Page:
In reviewing the amended complaint, I am mindful that Singleton is proceeding pro se and that his pleadings should be liberally construed and held "to less stringent standards than formal pleadings drafted by lawyers." Hughes v. Rowe, 449 U.S. 5, 9 (1980) (quotation marks omitted); accord Erickson v. Pardus, 551 U.S. 89, 94 (2007); Harris v. Mills, 572 F.3d 66, 72 (2d Cir. 2009). Nevertheless, I must screen "a complaint in a civil action in which a prisoner seeks redress from a governmental entity or officer or employee of a governmental entity" and thereafter "dismiss the complaint, or any portion of the complaint," if it is "frivolous, malicious, or fails to state a claim upon which relief may be granted." 28 U.S.C. §1915A. See generally Abbas v. Dixon, 480 F.3d 636, 639 (2d Cir. 2007). Similarly, I am required to dismiss sua sponte an IFPaction if I determine it "(i) is frivolous or malicious; (ii) fails to state a claim on which relief may be granted; or (iii) seeks monetary relief against a defendant who is immune from such relief." 28 U.S.C. § 1915(e)(2)(B).
Many of Singleton's claims -- and the factual allegations underlying them -- were raised in almost identical form in his initial complaint. Indeed, with respect to his claims that he was impermissibly denied mail, food, and telephone access, Singleton provides no additional supportive factual information in this iteration of his complaint. Thus for the same reasons I found those claims deficient in the initial complaint, I determine that the same claims raised the Complaint before me now are not plausible on their face and must be dismissed. See Fed. R. Civ. Proc. 8; Ashcroft v. Iqbal, 556 U.S. 662 (2009).
I also dismiss Singleton's claims resting upon the alleged verbal
abuse, conditions of confinement, and denial of medical care. In order
to state a claim that a prison official subjected him to cruel and
unusual punishment under the Eighth Amendment, the punishment that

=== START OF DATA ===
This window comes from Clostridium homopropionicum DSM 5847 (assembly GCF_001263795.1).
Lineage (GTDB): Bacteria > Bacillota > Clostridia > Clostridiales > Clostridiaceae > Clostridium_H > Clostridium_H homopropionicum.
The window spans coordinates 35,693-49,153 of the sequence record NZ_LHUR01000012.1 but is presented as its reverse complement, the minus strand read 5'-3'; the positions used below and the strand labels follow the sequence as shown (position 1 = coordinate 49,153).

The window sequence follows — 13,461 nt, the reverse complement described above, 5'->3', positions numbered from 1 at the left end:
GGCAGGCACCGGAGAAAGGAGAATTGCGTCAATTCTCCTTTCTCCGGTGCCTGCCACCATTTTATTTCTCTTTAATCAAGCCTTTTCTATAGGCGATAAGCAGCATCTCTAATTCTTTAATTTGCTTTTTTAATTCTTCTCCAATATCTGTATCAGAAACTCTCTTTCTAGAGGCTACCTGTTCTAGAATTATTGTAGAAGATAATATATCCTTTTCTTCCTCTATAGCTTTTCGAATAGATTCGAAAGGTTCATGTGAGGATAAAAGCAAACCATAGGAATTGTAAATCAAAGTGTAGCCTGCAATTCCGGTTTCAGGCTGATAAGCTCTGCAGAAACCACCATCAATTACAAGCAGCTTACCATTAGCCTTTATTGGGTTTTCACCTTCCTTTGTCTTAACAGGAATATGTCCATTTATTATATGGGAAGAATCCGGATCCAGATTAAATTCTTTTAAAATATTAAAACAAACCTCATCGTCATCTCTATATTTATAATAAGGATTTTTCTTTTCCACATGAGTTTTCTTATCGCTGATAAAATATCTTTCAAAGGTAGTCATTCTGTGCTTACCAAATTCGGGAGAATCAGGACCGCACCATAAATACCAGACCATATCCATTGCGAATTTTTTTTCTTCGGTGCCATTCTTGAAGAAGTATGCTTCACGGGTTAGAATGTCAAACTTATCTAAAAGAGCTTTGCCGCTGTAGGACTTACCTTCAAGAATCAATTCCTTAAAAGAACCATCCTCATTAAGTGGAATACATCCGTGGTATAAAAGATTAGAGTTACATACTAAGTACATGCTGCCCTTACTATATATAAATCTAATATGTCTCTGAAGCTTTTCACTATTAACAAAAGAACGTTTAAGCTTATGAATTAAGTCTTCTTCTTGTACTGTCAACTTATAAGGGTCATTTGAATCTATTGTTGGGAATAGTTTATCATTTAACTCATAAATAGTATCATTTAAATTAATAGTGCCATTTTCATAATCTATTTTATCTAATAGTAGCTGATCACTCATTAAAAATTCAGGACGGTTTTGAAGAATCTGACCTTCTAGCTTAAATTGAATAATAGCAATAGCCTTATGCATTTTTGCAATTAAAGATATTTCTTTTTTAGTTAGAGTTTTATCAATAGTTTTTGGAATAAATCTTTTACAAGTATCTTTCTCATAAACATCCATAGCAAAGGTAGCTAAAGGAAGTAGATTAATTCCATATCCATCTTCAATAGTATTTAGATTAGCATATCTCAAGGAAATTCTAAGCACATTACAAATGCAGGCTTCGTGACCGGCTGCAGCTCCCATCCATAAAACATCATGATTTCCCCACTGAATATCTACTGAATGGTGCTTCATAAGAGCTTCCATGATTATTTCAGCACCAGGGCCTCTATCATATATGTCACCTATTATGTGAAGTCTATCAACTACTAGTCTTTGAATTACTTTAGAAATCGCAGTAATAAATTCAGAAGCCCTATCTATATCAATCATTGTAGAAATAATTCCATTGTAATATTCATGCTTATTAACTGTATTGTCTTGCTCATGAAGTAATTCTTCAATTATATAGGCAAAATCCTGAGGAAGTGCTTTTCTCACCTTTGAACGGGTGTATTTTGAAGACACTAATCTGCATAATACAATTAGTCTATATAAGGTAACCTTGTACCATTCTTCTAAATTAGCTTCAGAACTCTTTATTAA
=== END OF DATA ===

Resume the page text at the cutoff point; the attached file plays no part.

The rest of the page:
Singleton alleges "must be, objectively, sufficiently serious," Boddie
v. Schnieder, 105 F.3d 857, 861 (2d Cir. 1997) (quoting Farmer v.
Brennan, 511 U.S. 825, 835 (1994)) (internal quotation marks omitted),
and the official sued for that punishment must have had a
"sufficiently culpable state of mind," id. Setting aside Singleton's
fantastical allegations that I need not accept as true,*fn3
I find that Singleton has not plausibly alleged sufficiently
serious punishment imposed with a sufficiently culpable state of mind
for any of these claims, and I therefore dismiss them.
In contrast, Singleton's allegation that Parker failed to protect him from assault may state an Eighth Amendment claim and shall proceed. In addition, I let proceed Singleton's claims that the OBCC Warden, the MDC Warden, and Captain Vas of the MDC violated his due process rights by causing him to be held in solitary confinement without a hearing.
For the reasons set forth above, the bulk of Singleton's claims are dismissed pursuant to 28 U.S.C. §§ 1915A and 1915(e)(2)(B). The only claims that survive are (1) Singleton's Eighth Amendment claim against Parker for his failure to protect him from assault and (2) Singleton's due process claims against the OBCC Warden, the MDC Warden, and Captain Vas for causing him to be held in solitary confinement without a hearing.
I respectfully direct the Clerk of Court to issue a summons against these defendants and the United States Marshals Service to serve the summons, the Complaint, and this Order upon the remaining defendants.I also respectfully request that the Clerk of Court mail the same to the Corporation Counsel of the City of New York, Special Federal Litigation Division.
I certify pursuant to 28 U.S.C. § 1915(a)(3) that any appeal from this Order would not be taken in good faith and therefore IFPstatus is denied for the purpose of an appeal. Coppedge v. United States, 369 U.S. 438, 444-45 (1962).
John Gleeson, U.S.D.J.